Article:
I was thinking the other day of what this election means to me from a personal perspective, all ideology aside.

From the day Sen. Barack ObamaBarack Hussein ObamaWhy is Joe Biden dodging the public and the press? Here's who Biden is now considering for budget chief Pentagon issues report revealing ex-White House doctor 'belittled' subordinates, violated alcohol policies MORE (D-Ill.) announced his candidacy, I’ve always felt the sense of history and what a seminal moment his candidacy represented.

You certainly heard it echoed in the stories that were written, and you see it today in the record turnouts of voters. But even though this election says so much about the past eight years, what went right and what went wrong, and who is better prepared to lead us into the next decade, what is even more pronounced is that this country is ready for an American black to become president.

Think about that for a second. Think about what that means, and the rebuke it sends to every hate-filled organization that tried to foment and stir the bowels of fear and anger.

They have failed. And that is a success for this country. No, it doesn’t mean that racism is dead. But what it does signal is that our institutions of government and service are more sensitive to race, and the stain that hate left on our fabric of society for so long is gradually being wiped away.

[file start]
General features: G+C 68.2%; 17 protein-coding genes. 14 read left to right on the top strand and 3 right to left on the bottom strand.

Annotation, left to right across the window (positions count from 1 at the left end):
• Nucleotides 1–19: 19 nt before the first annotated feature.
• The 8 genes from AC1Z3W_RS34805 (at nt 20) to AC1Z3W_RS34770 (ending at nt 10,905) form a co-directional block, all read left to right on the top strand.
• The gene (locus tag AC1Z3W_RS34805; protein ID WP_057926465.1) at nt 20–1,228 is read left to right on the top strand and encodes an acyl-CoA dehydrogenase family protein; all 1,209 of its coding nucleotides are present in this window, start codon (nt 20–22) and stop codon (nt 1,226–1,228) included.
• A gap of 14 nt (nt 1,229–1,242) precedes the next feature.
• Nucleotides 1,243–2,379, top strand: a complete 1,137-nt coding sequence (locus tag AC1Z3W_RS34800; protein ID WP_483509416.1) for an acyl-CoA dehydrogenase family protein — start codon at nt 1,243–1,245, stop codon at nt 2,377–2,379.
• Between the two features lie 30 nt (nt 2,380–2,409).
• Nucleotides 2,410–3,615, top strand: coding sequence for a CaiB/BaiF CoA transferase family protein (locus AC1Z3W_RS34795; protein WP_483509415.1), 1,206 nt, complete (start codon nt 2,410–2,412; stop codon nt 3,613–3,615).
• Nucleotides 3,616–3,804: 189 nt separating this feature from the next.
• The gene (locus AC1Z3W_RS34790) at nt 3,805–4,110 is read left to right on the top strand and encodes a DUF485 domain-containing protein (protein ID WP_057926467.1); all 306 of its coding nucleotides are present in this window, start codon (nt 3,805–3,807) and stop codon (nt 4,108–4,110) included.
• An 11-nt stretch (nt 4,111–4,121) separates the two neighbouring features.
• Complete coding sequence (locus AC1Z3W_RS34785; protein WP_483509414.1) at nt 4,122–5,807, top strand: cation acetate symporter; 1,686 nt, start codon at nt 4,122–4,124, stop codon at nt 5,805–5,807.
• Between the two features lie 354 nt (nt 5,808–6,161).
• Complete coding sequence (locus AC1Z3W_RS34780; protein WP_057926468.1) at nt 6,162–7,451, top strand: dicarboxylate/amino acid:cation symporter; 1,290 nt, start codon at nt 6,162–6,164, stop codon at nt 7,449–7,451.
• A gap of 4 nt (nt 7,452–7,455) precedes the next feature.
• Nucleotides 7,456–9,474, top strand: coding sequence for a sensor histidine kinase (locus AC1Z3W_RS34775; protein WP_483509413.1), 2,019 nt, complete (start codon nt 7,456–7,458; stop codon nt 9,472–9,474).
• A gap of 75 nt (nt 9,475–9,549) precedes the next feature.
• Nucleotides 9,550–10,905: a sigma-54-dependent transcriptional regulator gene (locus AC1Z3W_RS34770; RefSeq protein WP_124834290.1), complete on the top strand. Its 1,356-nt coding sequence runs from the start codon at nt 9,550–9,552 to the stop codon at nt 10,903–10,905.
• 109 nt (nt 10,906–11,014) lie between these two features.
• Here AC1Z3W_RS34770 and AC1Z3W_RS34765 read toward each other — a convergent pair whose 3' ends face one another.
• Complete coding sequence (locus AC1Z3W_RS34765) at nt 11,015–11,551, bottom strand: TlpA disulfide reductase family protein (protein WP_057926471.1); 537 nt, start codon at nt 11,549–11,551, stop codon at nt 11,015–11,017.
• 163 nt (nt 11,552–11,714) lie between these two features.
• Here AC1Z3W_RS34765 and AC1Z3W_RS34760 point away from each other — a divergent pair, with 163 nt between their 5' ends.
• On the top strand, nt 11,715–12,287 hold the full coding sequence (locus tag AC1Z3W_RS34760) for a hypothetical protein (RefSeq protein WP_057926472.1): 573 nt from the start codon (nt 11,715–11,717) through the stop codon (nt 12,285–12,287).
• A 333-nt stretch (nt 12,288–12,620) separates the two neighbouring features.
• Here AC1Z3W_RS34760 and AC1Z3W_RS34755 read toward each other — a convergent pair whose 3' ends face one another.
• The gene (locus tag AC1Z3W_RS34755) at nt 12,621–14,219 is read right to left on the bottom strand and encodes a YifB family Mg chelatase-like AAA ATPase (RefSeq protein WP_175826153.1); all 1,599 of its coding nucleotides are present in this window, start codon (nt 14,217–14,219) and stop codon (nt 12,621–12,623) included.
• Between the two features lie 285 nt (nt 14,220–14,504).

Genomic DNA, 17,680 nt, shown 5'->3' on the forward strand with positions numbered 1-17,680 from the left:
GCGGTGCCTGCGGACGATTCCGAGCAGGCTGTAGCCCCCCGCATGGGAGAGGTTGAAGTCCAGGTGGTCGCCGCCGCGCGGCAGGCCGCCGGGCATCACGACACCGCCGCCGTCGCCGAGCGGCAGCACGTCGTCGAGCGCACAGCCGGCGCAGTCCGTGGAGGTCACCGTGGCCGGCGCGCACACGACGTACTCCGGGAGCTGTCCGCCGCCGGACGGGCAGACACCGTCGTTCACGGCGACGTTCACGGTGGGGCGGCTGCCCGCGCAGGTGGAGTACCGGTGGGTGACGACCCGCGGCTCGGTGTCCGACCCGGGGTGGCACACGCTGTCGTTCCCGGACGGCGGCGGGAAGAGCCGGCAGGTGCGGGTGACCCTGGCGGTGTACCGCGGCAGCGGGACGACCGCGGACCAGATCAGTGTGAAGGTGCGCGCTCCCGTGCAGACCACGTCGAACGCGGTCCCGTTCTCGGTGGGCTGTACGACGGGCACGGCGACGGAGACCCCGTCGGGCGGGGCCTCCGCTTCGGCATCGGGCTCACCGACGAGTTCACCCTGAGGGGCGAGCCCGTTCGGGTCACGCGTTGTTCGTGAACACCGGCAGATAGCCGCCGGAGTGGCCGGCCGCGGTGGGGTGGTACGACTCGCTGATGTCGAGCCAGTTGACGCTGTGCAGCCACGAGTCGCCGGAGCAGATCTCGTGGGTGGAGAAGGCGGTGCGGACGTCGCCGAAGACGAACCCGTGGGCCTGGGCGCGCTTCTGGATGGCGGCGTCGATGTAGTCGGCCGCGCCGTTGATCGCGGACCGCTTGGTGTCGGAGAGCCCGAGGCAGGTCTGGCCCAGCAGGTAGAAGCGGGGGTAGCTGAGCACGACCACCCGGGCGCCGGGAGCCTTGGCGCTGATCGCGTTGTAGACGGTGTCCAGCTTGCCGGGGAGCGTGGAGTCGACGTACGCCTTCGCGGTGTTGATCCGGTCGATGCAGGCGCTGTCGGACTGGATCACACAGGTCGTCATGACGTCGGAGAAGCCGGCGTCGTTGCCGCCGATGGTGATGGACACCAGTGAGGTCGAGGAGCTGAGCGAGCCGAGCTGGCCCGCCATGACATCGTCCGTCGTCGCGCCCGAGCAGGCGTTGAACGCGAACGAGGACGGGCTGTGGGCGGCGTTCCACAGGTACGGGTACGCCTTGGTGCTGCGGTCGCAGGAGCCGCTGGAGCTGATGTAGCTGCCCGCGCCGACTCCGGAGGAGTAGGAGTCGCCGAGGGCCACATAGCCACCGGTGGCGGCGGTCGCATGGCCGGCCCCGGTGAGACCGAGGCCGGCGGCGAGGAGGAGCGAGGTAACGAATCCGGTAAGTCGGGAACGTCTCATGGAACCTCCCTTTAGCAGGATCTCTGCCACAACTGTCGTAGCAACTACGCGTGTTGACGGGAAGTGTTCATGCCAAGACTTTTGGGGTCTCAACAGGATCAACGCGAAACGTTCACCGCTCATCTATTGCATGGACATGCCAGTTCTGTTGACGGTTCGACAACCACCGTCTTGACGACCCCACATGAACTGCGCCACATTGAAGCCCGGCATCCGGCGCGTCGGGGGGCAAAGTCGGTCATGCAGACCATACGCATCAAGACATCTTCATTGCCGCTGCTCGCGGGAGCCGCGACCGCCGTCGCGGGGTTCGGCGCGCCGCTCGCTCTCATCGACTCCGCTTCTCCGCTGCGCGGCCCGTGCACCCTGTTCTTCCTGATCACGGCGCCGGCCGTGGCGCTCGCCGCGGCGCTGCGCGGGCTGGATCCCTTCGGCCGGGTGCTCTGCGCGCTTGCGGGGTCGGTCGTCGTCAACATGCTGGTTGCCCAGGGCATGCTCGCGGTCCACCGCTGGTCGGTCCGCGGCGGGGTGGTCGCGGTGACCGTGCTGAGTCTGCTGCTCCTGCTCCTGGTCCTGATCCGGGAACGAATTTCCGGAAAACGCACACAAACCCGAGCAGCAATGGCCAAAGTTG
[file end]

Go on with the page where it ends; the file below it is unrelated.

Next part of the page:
We are turning a corner, America. And we as a nation should be proud of that. Republican or Democrat, it doesn’t matter. Those parties’ majorities will ebb and flow for generations. But this moment — here and now — is a testament before God and man of how far we have come on the issue of race — to the point where an American black man can stand as our nation’s leader and not have his skin color the first issue on the minds of the voters.

Jesse Jackson and Al Sharpton couldn’t do it, for all their flaws and mistakes. On top of that, the country wasn’t ready. But it is today, win or lose. It is today.

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